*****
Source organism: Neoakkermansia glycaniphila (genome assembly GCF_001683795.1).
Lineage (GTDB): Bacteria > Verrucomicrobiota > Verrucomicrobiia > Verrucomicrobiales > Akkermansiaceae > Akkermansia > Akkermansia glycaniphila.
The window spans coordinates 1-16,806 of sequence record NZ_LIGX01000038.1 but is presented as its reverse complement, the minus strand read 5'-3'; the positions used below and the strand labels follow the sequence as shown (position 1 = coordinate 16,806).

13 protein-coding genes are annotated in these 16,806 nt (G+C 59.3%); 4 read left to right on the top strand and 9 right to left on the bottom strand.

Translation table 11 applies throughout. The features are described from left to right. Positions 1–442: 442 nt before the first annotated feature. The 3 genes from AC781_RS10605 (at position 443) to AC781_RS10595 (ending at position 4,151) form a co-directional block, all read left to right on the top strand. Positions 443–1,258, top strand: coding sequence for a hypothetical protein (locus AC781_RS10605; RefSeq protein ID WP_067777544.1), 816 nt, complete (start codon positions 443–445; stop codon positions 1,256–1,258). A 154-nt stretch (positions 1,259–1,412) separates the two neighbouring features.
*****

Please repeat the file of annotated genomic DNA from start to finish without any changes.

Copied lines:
Source organism: Neoakkermansia glycaniphila (genome assembly GCF_001683795.1).
Lineage (GTDB): Bacteria > Verrucomicrobiota > Verrucomicrobiia > Verrucomicrobiales > Akkermansiaceae > Akkermansia > Akkermansia glycaniphila.
The window spans coordinates 1-16,806 of sequence record NZ_LIGX01000038.1 but is presented as its reverse complement, the minus strand read 5'-3'; the positions used below and the strand labels follow the sequence as shown (position 1 = coordinate 16,806).

13 protein-coding genes are annotated in these 16,806 nt (G+C 59.3%); 4 read left to right on the top strand and 9 right to left on the bottom strand.

Translation table 11 applies throughout. The features are described from left to right. Positions 1–442: 442 nt before the first annotated feature. The 3 genes from AC781_RS10605 (at position 443) to AC781_RS10595 (ending at position 4,151) form a co-directional block, all read left to right on the top strand. Positions 443–1,258, top strand: coding sequence for a hypothetical protein (locus AC781_RS10605; RefSeq protein ID WP_067777544.1), 816 nt, complete (start codon positions 443–445; stop codon positions 1,256–1,258). A 154-nt stretch (positions 1,259–1,412) separates the two neighbouring features.